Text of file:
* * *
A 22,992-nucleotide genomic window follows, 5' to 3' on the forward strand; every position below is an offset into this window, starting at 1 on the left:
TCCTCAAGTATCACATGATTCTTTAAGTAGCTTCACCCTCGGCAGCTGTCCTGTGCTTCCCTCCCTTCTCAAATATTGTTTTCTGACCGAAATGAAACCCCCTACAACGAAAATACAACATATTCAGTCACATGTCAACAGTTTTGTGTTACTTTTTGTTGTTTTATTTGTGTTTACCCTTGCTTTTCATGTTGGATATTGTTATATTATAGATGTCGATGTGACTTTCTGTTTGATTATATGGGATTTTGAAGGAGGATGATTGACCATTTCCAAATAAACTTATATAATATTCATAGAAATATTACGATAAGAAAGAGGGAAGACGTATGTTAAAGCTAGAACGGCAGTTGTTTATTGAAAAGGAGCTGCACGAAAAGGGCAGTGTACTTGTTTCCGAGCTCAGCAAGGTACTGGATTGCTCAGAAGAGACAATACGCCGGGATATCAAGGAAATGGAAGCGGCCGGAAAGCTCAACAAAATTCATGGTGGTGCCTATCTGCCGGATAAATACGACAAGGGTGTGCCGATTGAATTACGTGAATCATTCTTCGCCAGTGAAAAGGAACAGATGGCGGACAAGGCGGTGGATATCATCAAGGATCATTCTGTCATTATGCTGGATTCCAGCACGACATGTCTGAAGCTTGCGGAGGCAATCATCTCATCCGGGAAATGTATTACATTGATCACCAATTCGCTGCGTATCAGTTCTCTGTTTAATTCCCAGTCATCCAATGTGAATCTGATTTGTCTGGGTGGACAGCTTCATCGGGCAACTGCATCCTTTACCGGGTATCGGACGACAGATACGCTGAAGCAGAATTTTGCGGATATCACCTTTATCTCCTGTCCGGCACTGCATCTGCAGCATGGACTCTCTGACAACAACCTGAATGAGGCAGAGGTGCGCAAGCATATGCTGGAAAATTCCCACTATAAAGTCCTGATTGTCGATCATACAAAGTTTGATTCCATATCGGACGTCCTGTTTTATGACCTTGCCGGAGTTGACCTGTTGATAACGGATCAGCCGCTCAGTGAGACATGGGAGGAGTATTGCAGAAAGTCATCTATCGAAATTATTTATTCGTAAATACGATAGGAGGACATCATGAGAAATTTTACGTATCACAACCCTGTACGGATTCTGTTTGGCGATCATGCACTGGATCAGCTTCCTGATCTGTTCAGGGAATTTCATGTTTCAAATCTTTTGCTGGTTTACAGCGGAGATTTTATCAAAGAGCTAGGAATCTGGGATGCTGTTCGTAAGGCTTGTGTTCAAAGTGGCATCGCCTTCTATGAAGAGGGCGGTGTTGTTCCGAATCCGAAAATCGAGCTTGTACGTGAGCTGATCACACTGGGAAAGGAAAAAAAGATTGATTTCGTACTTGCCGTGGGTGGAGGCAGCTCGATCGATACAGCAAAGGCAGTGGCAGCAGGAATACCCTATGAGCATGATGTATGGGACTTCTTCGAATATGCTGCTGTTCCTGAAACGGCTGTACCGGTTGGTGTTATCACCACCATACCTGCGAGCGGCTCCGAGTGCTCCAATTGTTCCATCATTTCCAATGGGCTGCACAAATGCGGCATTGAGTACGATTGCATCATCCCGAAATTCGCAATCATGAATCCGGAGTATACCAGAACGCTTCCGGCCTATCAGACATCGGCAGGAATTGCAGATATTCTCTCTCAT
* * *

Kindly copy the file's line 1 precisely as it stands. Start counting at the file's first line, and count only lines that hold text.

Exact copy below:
A 22,992-nucleotide genomic window follows, 5' to 3' on the forward strand; every position below is an offset into this window, starting at 1 on the left: